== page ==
Late last month, one of the most unintentionally funny publications I’ve seen in some time made a splash and then just as quickly disappeared without explanation. It was The Conservative Teen, a magazine with a incredibly oxymoronic title, the slogans “fostering conservative values” and “countering liberal bias” (not exactly burning issues on the teenage agenda) and wholesome-on-the-verge-of-delusional articles that most certainly were not written by teens nor anyone who’s even had contact with a teen. (They might have had fantasies about teens, but that doesn’t count.)
Among its articles are such gems as:
- An unsurprising condemnation of Glee, complete with a special mention of Katie Couric, whom the writers still haven’t forgiven for embarrassing Sarah Palin with a so-called “gotcha” question (Palin claimed to read a lot of news but couldn’t name a single newspaper, despite having majored in journalism).
- Why Abstinence Works. It clearly doesn’t, and it turned out that the article was contributed by the Family Research Council.
- Ronald Reagan: The First Black President?
- Libertarian View: Government Creates Poverty
- How to Draw Obama
Many of the articles, either in deference to teenager’s inexperience or to John Stuart Mill, many of the articles came with definitions for some of their tougher words (such as “cameo” and “Judaism”). Perhaps it didn’t occur to the writers that kids these days would Google any unfamiliar terms. Then again, they may have wanted to spare the young’uns the terror of Google returning some liberal results for their searches.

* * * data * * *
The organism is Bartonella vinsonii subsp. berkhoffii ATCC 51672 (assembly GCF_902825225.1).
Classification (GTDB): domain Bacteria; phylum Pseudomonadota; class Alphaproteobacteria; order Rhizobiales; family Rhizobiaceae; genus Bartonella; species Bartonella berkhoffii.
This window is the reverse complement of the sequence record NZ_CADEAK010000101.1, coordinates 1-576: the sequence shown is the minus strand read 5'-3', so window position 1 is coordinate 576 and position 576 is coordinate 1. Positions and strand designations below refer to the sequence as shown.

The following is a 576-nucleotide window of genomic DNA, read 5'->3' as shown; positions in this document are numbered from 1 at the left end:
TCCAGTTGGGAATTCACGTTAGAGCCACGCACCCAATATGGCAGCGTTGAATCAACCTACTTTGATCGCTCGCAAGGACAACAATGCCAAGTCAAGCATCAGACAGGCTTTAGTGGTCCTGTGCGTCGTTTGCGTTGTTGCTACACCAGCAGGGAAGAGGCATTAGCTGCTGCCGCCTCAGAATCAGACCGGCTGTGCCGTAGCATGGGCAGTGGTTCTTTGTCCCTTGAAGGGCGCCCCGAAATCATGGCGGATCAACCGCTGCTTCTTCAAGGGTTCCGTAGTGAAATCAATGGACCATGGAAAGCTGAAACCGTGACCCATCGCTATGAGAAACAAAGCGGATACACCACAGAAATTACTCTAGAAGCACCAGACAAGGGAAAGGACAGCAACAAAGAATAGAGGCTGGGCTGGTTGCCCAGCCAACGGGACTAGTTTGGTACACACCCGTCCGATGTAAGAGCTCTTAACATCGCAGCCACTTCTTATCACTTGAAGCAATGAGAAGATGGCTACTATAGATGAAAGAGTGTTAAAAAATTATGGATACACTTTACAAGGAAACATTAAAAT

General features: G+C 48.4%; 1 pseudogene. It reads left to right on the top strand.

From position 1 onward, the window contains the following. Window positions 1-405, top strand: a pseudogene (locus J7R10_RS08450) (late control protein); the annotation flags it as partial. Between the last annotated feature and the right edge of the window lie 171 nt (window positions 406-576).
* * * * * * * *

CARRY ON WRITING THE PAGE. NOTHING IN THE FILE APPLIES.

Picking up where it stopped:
The back cover features this full-page photo which works best if you imagine it read aloud by Sam the American Eagle from The Muppet Show:
I’d link to the magazine itself, but its site lived for less than a handful of days. According to this Buzzfeed article, the reason why depends on whom you ask:
- Ask the contributors to the magazine and they’ll that it ran out of money. You probably can’t find a more ironic example of the free market in action.
- Ask the publisher and he’ll say that he’s unable to continue with the magazine due to illness.
- Ask the guy who registered the site and you’ll get nothing. He’s nowhere to be found, and his (presumably former) employer would like him to explain why he registered The Conservative Teen using company resources without authorization.
The disappearance of The Conservative Teen leaves a void for some enterprising, politically active publisher to fill. My suggestion: get some actual conservative teens — tricky to find, but perhaps you can find the loner in the high school cafeteria plotting revenge, some homeschooled kids or visit a militia training ground — to write at least a few of the articles.